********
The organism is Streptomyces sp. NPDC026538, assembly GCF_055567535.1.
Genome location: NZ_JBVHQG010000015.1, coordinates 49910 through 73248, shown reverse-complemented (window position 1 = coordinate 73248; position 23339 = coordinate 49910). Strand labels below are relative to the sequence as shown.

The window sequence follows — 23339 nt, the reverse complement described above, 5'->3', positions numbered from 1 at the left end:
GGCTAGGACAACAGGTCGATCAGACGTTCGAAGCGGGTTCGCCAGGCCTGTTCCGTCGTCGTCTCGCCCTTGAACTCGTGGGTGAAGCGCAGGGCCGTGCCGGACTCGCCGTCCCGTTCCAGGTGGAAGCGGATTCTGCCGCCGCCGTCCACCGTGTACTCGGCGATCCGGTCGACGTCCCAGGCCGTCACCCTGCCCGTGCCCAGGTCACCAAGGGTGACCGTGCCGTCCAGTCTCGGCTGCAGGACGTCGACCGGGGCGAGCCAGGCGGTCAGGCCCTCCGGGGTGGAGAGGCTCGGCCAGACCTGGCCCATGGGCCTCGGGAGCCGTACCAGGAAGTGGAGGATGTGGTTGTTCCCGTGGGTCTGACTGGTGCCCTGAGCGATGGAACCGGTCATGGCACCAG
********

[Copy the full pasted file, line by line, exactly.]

The organism is Streptomyces sp. NPDC026538, assembly GCF_055567535.1.
Genome location: NZ_JBVHQG010000015.1, coordinates 49910 through 73248, shown reverse-complemented (window position 1 = coordinate 73248; position 23339 = coordinate 49910). Strand labels below are relative to the sequence as shown.

The window sequence follows — 23339 nt, the reverse complement described above, 5'->3', positions numbered from 1 at the left end:
GGCTAGGACAACAGGTCGATCAGACGTTCGAAGCGGGTTCGCCAGGCCTGTTCCGTCGTCGTCTCGCCCTTGAACTCGTGGGTGAAGCGCAGGGCCGTGCCGGACTCGCCGTCCCGTTCCAGGTGGAAGCGGATTCTGCCGCCGCCGTCCACCGTGTACTCGGCGATCCGGTCGACGTCCCAGGCCGTCACCCTGCCCGTGCCCAGGTCACCAAGGGTGACCGTGCCGTCCAGTCTCGGCTGCAGGACGTCGACCGGGGCGAGCCAGGCGGTCAGGCCCTCCGGGGTGGAGAGGCTCGGCCAGACCTGGCCCATGGGCCTCGGGAGCCGTACCAGGAAGTGGAGGATGTGGTTGTTCCCGTGGGTCTGACTGGTGCCCTGAGCGATGGAACCGGTCATGGCACCAG